– “12151791″: Named after the ratification date of the Bill of Rights,
this two-story sculpture features 800 hanging silver plates inscribed
with quotes on freedom from everyday people over a course of 215 years
of American history, from the ratification date to the present.

– Media Wall: A visually arresting exhibit standing eight feet tall and
30 feet wide with 16 large screens that display images of diverse
people exercising and celebrating freedom.

– Freedom Theater: A 30-seat theater that presents an inspiring movie of
everyday people who defended their freedoms.

– Temporary Exhibit Area: A gallery for temporary exhibitions and museum
programs to further shape and diversify discourse on freedom. The
inaugural exhibit “For Which It Stands” debuts Memorial Day weekend
2006. Curated by the Smithsonian’s National Museum of American
History, the exhibit explores the diverse and often contested meanings
of our national symbol — the American flag.

Education Efforts

The Freedom Museum will also serve as a resource for teachers and students across the country by offering a comprehensive education program that includes curriculum, student activities, field trips and distance-learning opportunities.

“Since our education curriculum was developed in tandem with the museum’s content, a visit to the museum reinforces what students learn in the classroom,” Anderson said. “The museum is yet another tool teachers can use to create a more robust learning experience.”

The curriculum was developed in partnership with the Bill of Rights Institute and is aligned with Illinois Educational State Standards. All lesson plans have been reviewed by leading academic experts and were piloted in a number of classrooms across the nation. The curriculum will be available for download at the museum Web site beginning in April 2006.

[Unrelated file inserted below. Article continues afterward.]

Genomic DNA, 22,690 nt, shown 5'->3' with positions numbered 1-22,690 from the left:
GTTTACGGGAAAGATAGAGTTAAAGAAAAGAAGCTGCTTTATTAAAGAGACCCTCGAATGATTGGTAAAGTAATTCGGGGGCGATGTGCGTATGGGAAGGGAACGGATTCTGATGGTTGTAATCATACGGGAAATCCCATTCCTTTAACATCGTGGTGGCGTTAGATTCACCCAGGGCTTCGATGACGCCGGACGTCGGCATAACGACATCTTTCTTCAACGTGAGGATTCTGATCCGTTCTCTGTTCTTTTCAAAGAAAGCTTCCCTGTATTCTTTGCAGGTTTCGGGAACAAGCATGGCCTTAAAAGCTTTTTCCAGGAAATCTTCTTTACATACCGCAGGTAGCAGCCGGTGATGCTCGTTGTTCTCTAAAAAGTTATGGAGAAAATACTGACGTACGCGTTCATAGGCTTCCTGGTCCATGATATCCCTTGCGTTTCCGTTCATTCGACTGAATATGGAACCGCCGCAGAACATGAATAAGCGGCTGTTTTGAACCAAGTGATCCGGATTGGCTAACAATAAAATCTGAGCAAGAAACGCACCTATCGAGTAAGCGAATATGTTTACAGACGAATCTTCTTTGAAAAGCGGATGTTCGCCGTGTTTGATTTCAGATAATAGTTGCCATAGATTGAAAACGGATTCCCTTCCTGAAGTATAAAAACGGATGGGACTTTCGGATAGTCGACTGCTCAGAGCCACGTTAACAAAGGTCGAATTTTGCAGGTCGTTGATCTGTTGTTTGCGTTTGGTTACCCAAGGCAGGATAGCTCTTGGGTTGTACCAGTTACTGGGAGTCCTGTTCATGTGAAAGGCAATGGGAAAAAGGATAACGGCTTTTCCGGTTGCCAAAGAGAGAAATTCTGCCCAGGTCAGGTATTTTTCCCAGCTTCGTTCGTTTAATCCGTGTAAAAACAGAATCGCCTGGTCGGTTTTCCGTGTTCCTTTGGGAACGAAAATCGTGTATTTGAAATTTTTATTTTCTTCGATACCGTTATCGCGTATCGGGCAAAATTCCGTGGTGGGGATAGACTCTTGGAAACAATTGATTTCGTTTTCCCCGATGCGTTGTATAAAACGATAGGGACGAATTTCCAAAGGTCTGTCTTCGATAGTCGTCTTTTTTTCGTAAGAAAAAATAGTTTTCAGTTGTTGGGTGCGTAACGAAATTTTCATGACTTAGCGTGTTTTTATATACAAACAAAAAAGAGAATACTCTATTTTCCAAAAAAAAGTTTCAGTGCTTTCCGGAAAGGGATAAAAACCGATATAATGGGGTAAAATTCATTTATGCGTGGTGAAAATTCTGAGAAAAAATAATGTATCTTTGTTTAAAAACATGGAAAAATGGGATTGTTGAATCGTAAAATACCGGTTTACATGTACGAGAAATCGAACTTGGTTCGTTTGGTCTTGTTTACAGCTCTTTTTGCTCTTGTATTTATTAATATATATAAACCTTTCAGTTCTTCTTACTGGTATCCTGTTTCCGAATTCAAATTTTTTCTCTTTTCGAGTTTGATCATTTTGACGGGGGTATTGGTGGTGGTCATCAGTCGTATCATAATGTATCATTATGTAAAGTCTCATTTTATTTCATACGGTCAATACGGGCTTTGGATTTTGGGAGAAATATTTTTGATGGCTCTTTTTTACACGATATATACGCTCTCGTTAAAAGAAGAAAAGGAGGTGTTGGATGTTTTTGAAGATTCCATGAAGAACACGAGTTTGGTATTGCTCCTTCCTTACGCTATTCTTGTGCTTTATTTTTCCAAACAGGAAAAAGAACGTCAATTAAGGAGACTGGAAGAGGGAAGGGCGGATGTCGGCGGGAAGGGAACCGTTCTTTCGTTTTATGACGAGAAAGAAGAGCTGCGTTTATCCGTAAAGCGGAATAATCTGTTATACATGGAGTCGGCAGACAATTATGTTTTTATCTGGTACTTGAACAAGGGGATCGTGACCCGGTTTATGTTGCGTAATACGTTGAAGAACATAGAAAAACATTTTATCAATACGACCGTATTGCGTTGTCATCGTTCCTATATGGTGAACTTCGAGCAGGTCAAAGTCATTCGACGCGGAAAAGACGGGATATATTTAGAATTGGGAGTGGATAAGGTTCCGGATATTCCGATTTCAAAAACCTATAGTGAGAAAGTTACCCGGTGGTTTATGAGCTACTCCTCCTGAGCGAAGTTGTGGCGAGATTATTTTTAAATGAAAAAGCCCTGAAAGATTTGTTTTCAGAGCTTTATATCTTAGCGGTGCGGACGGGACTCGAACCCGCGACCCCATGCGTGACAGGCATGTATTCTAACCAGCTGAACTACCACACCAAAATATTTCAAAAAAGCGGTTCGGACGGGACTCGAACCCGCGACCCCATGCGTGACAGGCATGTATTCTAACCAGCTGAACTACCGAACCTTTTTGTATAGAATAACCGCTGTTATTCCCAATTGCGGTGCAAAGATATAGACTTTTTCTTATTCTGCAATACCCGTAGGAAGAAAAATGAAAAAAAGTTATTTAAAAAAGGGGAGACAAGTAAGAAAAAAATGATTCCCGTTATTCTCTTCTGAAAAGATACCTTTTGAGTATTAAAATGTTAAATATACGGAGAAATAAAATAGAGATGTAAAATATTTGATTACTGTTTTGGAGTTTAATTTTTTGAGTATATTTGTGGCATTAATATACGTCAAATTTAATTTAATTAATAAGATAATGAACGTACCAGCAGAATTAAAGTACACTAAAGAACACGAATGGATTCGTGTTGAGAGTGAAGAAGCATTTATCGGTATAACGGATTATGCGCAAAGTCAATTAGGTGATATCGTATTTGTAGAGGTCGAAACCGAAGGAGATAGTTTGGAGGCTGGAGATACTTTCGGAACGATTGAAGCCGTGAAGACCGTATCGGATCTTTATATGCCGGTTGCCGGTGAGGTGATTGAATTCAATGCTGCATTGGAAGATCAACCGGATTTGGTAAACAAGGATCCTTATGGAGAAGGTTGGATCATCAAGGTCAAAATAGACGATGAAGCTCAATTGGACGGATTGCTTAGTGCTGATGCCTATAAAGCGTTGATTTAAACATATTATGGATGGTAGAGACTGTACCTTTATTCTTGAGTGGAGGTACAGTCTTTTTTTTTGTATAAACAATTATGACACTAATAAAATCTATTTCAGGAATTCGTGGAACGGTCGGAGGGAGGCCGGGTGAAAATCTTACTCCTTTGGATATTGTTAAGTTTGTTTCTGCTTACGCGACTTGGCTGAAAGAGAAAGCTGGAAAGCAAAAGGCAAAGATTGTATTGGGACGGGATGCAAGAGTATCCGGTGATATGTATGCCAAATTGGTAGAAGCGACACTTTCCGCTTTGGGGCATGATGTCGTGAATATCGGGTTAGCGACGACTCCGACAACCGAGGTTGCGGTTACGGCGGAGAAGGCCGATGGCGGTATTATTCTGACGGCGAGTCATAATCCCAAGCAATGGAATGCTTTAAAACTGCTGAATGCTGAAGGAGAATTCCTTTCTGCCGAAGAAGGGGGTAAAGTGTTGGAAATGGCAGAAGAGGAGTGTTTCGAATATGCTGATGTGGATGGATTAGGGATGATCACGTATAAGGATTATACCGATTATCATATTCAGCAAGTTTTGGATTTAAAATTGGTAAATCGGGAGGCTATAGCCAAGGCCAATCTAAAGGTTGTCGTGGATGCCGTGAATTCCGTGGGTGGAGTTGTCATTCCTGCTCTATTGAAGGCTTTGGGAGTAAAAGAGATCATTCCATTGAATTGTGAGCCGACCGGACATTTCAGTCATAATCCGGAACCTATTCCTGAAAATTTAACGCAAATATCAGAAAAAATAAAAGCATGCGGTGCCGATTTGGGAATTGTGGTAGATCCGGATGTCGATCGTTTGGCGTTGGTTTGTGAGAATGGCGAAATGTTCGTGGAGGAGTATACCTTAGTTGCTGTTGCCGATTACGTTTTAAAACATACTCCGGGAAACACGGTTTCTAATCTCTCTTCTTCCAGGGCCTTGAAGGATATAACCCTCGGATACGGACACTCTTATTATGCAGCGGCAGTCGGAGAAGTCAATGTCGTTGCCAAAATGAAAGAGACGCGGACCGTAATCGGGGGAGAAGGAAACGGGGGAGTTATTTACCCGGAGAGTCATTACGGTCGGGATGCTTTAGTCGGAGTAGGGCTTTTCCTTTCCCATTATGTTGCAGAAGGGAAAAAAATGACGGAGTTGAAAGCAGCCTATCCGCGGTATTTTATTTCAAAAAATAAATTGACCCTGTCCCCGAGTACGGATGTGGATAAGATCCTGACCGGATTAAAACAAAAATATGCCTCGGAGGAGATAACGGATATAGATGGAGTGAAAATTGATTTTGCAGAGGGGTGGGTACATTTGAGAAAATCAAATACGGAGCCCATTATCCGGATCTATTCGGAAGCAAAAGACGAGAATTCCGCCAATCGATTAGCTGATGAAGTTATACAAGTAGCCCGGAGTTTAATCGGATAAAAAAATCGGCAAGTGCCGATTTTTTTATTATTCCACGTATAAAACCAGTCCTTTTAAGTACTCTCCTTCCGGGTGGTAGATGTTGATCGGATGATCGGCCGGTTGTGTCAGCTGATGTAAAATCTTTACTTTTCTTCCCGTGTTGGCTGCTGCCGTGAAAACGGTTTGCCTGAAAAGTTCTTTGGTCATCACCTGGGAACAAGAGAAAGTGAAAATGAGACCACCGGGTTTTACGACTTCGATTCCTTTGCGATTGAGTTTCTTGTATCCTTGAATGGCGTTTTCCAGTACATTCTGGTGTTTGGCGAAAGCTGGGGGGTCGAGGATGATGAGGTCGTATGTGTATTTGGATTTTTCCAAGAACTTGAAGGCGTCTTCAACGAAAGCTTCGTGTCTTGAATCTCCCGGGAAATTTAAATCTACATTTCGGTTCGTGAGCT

To ensure academic scholarship of the exhibition, the museum tapped into leading experts and educators on freedom and the First Amendment. The core team included Linda Monk, award- winning author and constitutional scholar; Charles Haynes, senior scholar with the First Amendment Center; and Alison Rostenkowski, researcher, documentarian and University of Wisconsin-Milwaukee adjunct professor.

A 15-person panel was created to assist in defining museum exhibits and related programming. In addition, a 17-person teacher advisory panel provided insight and made certain that the exhibits resonated with students and complied with education requirements.

The McCormick Tribune Freedom Museum was created and funded by the McCormick Tribune Foundation to commemorate its 50th anniversary and to provide an inspiring public service for America’s youngest citizens. The museum is a living manifestation of the foundation’s commitment to investing in our children, communities and country. It honors the three passions of the foundation’s benefactor, Col. Robert McCormick: defending the First Amendment, civic engagement and the city of Chicago.

Located at 445 N. Michigan Ave. in Chicago’s Tribune Tower, the McCormick Tribune Freedom Museum opens its doors on April 11, 2006. Hours of operation are 10 a.m. to 6 p.m. every day of the week, except Tuesdays and select holidays. Final tickets will be sold at 5:30 p.m. Admission is $5. Children five and under are free. For more information, visit .

About the McCormick Tribune Freedom Museum

The McCormick Tribune Freedom Museum inspires generations to better understand, value and protect freedom. Through interactive exploration, visitors gain a greater understanding of the struggle for freedom in the United States and the role the First Amendment plays in society. The McCormick Tribune Freedom Museum is part of the McCormick Tribune Foundation team, which also includes the Robert R. McCormick Museum, Cantigny Park and Golf, the Cantigny First Division Foundation and five grant making programs.

A focus on children, communities and country binds the Foundation and its many parts and keeps us true to our mission of advancing the ideals of a free and democratic society. To learn more, please visit .